With the rise of digital transformation, big data, and the COVID-19 chaos, it’s no surprise that eCommerce retail has grown massively all over the globe, which means the competition has become more intense than ever. To accurately measure and assess your business performance, online sales analytics is a solid foundation for developing the right strategies to improve your business and even scale up.

If you seek to enhance your sales outcomes, we’ll break down the basics of online sales analytics, which metrics to track, and some tips for making the most of sales data.


What is Sales Analytics?

Online sales analytics is the process of collecting, analyzing, and interpreting data related to the sales activities of an online business. Online sales analytics aims to help online merchants like you make data-driven decisions to improve sales performance and overall profitability.

It’s no exaggeration to say that sales analytics is your right-hand man in building and developing your empire.

What Online Sales Metrics Should You Track?

To get a clear picture of how your e-store works and, importantly, to prevent your brainchild from falling deeply into debt or bankruptcy, you must be familiar with and keep an eye on the following metrics.

Traffic Sources & Conversion Rates

Thanks to advanced technology and social media, you can sell your products through various channels. However, equally investing your resources into all channels is not brilliant. Instead, identify which one brings you the most visitors. Is it organic search, social media, or paid advertising? Meanwhile, remember to double-check the conversion rate of those channels. The conversion rate here is calculated by simply taking the number of conversions and dividing that by the total ad interactions that can be tracked to a conversion during the same period.

Traffic Sources & Conversion Rates - AiTrillion

A conversion can mean different things for varying types of organizations. To eCommerce brands, the conversion would be a completed sale transaction.

An example of calculating organic search conversion rate in the last three months with the inputs and calculation:

  • Website sessions: 29,112
  • Total conversions: 27,659.
  • 27,659 conversions/29,112 visits = 95% conversion rate.

By tracking these data, you will know which channel needs optimizing and which should be invested more. For instance, if the number of visitors from organic social accounts for only 15% of total traffic, but its conversion rate is twice that of other sources, why not adjust your plan to conduct more activities on your social pages?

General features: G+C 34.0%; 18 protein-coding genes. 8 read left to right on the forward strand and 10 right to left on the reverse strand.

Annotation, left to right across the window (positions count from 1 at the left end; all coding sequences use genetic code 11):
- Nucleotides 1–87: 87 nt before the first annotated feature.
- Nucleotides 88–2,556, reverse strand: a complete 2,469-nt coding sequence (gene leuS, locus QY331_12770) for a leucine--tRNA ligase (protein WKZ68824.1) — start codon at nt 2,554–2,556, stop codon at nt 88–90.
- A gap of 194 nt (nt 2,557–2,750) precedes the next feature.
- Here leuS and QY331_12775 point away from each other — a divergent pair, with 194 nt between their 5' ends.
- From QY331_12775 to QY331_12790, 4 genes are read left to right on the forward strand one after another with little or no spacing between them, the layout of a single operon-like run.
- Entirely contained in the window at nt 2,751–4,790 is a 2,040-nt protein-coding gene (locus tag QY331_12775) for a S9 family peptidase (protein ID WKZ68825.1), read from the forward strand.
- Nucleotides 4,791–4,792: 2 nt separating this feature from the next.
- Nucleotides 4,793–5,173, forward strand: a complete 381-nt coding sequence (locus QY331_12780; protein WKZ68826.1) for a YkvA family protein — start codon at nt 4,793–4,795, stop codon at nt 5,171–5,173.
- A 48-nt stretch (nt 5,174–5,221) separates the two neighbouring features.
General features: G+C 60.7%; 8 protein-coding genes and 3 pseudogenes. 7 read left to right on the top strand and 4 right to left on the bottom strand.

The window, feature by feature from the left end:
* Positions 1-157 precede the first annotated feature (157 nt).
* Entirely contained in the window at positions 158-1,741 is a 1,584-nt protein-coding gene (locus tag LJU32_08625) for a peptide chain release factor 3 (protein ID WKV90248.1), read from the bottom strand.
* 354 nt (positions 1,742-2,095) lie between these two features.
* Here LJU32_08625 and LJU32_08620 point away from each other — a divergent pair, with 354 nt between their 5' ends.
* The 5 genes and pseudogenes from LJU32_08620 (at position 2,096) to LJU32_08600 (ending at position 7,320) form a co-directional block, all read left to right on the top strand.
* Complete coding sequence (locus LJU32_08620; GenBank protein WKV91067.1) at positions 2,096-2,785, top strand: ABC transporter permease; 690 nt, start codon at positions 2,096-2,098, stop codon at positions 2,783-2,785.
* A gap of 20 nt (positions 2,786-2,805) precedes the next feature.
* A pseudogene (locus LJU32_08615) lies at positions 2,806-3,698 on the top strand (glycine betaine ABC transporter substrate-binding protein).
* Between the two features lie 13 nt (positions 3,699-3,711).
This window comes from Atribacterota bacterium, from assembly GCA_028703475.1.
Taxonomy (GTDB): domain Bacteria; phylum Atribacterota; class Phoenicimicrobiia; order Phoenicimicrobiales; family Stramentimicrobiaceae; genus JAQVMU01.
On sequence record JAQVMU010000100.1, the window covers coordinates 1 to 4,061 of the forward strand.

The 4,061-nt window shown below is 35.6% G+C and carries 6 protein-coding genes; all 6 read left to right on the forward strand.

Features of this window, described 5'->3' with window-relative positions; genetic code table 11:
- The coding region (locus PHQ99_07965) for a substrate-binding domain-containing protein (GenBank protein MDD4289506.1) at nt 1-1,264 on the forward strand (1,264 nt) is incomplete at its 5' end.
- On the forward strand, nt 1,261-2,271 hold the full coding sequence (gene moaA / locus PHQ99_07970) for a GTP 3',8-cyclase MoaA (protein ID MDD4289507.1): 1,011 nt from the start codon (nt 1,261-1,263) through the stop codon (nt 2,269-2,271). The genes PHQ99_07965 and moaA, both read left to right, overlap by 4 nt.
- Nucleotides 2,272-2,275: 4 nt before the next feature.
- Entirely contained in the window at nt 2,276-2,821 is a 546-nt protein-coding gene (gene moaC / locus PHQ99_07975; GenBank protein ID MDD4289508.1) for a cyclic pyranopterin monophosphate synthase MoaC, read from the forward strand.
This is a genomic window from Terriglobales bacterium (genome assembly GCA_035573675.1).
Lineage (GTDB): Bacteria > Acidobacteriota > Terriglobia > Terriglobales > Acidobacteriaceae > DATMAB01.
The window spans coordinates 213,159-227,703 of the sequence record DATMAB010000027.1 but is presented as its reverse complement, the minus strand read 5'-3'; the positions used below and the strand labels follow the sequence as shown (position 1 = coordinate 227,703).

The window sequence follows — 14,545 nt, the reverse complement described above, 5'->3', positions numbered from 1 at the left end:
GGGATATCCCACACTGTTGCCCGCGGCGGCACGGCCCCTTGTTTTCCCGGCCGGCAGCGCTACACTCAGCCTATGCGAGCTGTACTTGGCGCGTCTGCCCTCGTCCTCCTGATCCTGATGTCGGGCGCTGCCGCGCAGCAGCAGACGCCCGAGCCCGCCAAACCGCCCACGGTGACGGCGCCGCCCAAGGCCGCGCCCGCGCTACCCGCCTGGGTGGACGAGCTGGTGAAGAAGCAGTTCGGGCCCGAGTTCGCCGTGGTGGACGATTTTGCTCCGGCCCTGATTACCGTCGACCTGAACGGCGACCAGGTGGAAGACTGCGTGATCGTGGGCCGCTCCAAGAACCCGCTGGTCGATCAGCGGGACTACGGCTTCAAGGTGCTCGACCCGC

Average Order Value (AOV)

AOV is one of the most critical metrics all digital stores must know. As its name suggests, it measures the average total of every order completed with you over a specified time. AOV is calculated using sales per order rather than sales per consumer. Although a customer may return to make multiple purchases, each order is factored into AOV separately.

AOV calculation - AiTrillion

So why should you track this number regularly? AOV neither reflects your gross profit nor profit margins but provides information about establishing those figures. Let’s take an example of an e-commerce store that sells three handcrafted bookmarks at $10, $21, and $39, with an AOV of $17. This implies two consumer behavioral patterns.

  • Customers do not purchase numerous goods.
  • The majority of sales are for low-cost bookmarks.

By improving AOV, online businesses boost the ROI of all marketing initiatives. The higher your AOV, the more you get out of each consumer – and, as a result, out of every dollar invested to attract those customers.

Customer Acquisition Cost (CAC)

In a nutshell, CAC is how much you spend to acquire a new customer. Some would say it’s the total amount of money spent on marketing and sales efforts. Well, it is true, but not enough. This estimate also includes the product, labor, shipping, and other expenses contributing to attracting and retaining customers.

CAC Calculation - AiTrillion

If you are just starting, you could look at your industry’s benchmark to see whether you have achieved a healthy CAC.

CAC benchmarking - AiTrillion

Customer acquisition cost by industries (Source: Startup Talky)

As you can see, CAC varies by initiatives and the marketing and sales tactics you use. Each business is different, so comparing your CAC to customer lifetime value (CLV) is a helpful approach to assess it, and that’s what we’ll mention in the next part.